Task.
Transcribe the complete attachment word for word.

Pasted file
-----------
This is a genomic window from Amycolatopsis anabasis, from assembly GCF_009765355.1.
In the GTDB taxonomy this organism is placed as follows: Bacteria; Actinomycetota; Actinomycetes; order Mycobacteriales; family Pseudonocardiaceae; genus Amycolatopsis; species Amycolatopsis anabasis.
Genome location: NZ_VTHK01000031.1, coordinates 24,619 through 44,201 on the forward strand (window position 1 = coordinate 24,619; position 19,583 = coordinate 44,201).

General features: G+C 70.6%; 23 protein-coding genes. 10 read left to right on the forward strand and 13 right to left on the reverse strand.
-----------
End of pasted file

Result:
This is a genomic window from Amycolatopsis anabasis, from assembly GCF_009765355.1.
In the GTDB taxonomy this organism is placed as follows: Bacteria; Actinomycetota; Actinomycetes; order Mycobacteriales; family Pseudonocardiaceae; genus Amycolatopsis; species Amycolatopsis anabasis.
Genome location: NZ_VTHK01000031.1, coordinates 24,619 through 44,201 on the forward strand (window position 1 = coordinate 24,619; position 19,583 = coordinate 44,201).

General features: G+C 70.6%; 23 protein-coding genes. 10 read left to right on the forward strand and 13 right to left on the reverse strand.